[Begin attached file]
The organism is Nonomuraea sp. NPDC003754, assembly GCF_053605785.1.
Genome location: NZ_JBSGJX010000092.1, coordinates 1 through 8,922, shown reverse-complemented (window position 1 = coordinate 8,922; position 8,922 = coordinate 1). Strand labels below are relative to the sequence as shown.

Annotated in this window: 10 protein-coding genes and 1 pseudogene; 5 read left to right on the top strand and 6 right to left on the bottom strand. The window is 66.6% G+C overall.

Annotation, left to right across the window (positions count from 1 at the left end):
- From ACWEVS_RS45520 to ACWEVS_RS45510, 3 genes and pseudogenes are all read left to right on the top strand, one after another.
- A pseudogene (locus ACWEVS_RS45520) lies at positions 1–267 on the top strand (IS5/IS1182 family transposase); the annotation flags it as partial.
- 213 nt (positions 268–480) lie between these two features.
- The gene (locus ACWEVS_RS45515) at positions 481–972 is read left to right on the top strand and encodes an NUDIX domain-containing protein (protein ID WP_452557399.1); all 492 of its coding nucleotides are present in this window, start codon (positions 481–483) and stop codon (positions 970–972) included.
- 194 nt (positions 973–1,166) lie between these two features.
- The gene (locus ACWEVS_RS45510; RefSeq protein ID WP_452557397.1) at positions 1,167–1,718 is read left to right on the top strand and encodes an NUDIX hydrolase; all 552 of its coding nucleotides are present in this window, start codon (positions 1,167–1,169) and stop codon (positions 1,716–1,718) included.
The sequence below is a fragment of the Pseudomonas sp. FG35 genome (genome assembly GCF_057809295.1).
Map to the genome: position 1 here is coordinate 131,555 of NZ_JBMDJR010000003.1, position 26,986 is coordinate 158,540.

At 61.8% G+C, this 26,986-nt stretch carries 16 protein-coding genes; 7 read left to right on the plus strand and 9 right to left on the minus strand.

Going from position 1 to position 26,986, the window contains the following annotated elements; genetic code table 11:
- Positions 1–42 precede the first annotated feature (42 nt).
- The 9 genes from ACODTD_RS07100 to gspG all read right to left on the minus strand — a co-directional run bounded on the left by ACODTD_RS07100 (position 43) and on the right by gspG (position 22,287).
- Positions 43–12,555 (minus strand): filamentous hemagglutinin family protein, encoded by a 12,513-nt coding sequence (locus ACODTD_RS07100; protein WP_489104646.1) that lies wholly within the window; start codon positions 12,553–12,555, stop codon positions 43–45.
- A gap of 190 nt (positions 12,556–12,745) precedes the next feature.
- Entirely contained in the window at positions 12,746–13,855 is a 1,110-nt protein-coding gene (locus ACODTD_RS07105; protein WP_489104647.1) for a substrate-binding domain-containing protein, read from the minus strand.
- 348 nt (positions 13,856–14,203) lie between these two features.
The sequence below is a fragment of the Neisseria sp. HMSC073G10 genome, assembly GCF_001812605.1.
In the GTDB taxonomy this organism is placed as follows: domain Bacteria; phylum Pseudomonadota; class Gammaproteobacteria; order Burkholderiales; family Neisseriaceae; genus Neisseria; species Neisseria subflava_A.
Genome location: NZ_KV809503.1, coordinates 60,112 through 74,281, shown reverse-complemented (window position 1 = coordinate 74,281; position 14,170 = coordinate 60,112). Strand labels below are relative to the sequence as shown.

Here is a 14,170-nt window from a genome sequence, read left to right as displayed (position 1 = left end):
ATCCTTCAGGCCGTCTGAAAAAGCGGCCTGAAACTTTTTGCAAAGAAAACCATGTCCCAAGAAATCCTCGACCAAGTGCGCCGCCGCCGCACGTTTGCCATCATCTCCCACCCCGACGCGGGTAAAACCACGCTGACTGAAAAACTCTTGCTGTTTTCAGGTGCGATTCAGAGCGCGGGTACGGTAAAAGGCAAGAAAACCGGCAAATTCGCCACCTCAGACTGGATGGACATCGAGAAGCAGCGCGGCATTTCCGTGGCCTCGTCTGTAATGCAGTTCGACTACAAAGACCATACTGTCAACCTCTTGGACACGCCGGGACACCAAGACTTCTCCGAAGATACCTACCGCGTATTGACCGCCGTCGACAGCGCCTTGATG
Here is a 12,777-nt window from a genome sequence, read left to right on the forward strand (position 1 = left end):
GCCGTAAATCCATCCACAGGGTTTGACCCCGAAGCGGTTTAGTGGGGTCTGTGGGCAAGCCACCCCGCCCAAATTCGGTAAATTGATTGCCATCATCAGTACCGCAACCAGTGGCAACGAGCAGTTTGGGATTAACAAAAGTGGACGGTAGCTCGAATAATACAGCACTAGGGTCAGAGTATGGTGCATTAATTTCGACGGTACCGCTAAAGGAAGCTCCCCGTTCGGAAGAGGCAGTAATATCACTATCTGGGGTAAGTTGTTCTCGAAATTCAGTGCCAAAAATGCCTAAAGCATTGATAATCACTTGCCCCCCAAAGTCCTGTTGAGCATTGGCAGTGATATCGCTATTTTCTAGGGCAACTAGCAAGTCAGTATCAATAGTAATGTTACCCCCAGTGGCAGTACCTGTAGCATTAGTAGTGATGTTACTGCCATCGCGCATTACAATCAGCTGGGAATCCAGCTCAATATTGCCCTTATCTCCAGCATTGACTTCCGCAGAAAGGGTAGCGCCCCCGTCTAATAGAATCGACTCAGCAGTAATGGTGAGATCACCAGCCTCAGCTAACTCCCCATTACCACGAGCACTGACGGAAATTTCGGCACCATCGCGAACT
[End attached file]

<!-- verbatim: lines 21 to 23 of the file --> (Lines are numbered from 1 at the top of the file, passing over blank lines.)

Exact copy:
The sequence below is a fragment of the Neisseria sp. HMSC073G10 genome, assembly GCF_001812605.1.
In the GTDB taxonomy this organism is placed as follows: domain Bacteria; phylum Pseudomonadota; class Gammaproteobacteria; order Burkholderiales; family Neisseriaceae; genus Neisseria; species Neisseria subflava_A.
Genome location: NZ_KV809503.1, coordinates 60,112 through 74,281, shown reverse-complemented (window position 1 = coordinate 74,281; position 14,170 = coordinate 60,112). Strand labels below are relative to the sequence as shown.